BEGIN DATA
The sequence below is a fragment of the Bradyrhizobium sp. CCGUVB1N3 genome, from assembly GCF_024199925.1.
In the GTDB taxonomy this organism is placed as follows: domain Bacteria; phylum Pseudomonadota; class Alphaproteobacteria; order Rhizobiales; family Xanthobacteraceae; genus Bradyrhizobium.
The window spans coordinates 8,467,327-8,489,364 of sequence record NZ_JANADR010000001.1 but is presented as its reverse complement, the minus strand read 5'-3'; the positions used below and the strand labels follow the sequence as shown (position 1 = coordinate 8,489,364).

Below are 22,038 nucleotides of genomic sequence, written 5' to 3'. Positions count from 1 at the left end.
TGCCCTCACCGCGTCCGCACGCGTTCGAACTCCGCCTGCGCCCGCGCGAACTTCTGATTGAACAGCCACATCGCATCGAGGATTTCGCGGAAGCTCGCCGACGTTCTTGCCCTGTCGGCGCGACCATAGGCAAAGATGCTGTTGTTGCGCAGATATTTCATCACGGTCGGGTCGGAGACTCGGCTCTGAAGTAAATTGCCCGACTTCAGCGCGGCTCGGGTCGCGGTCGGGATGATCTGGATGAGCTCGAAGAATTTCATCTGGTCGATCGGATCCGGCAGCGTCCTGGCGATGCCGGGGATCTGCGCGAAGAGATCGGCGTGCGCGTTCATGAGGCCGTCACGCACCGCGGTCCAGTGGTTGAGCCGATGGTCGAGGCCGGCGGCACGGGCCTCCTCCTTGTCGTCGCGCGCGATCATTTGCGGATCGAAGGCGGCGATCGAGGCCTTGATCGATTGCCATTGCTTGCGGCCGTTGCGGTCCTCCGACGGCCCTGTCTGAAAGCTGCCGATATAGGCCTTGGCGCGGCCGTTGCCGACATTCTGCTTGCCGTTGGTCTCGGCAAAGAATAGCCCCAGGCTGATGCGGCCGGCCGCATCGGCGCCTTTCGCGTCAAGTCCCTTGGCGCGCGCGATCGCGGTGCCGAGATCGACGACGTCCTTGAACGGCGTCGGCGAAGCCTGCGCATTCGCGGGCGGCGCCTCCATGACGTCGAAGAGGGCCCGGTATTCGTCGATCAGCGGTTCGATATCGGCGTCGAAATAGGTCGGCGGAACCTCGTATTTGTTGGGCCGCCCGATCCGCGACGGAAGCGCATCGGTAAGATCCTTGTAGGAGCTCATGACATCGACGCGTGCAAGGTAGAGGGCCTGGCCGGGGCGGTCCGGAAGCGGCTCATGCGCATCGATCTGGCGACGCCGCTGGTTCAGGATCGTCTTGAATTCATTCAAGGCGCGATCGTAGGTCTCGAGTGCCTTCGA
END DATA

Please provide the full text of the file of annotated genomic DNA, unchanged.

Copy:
The sequence below is a fragment of the Bradyrhizobium sp. CCGUVB1N3 genome, from assembly GCF_024199925.1.
In the GTDB taxonomy this organism is placed as follows: domain Bacteria; phylum Pseudomonadota; class Alphaproteobacteria; order Rhizobiales; family Xanthobacteraceae; genus Bradyrhizobium.
The window spans coordinates 8,467,327-8,489,364 of sequence record NZ_JANADR010000001.1 but is presented as its reverse complement, the minus strand read 5'-3'; the positions used below and the strand labels follow the sequence as shown (position 1 = coordinate 8,489,364).

Below are 22,038 nucleotides of genomic sequence, written 5' to 3'. Positions count from 1 at the left end.
TGCCCTCACCGCGTCCGCACGCGTTCGAACTCCGCCTGCGCCCGCGCGAACTTCTGATTGAACAGCCACATCGCATCGAGGATTTCGCGGAAGCTCGCCGACGTTCTTGCCCTGTCGGCGCGACCATAGGCAAAGATGCTGTTGTTGCGCAGATATTTCATCACGGTCGGGTCGGAGACTCGGCTCTGAAGTAAATTGCCCGACTTCAGCGCGGCTCGGGTCGCGGTCGGGATGATCTGGATGAGCTCGAAGAATTTCATCTGGTCGATCGGATCCGGCAGCGTCCTGGCGATGCCGGGGATCTGCGCGAAGAGATCGGCGTGCGCGTTCATGAGGCCGTCACGCACCGCGGTCCAGTGGTTGAGCCGATGGTCGAGGCCGGCGGCACGGGCCTCCTCCTTGTCGTCGCGCGCGATCATTTGCGGATCGAAGGCGGCGATCGAGGCCTTGATCGATTGCCATTGCTTGCGGCCGTTGCGGTCCTCCGACGGCCCTGTCTGAAAGCTGCCGATATAGGCCTTGGCGCGGCCGTTGCCGACATTCTGCTTGCCGTTGGTCTCGGCAAAGAATAGCCCCAGGCTGATGCGGCCGGCCGCATCGGCGCCTTTCGCGTCAAGTCCCTTGGCGCGCGCGATCGCGGTGCCGAGATCGACGACGTCCTTGAACGGCGTCGGCGAAGCCTGCGCATTCGCGGGCGGCGCCTCCATGACGTCGAAGAGGGCCCGGTATTCGTCGATCAGCGGTTCGATATCGGCGTCGAAATAGGTCGGCGGAACCTCGTATTTGTTGGGCCGCCCGATCCGCGACGGAAGCGCATCGGTAAGATCCTTGTAGGAGCTCATGACATCGACGCGTGCAAGGTAGAGGGCCTGGCCGGGGCGGTCCGGAAGCGGCTCATGCGCATCGATCTGGCGACGCCGCTGGTTCAGGATCGTCTTGAATTCATTCAAGGCGCGATCGTAGGTCTCGAGTGCCTTCGA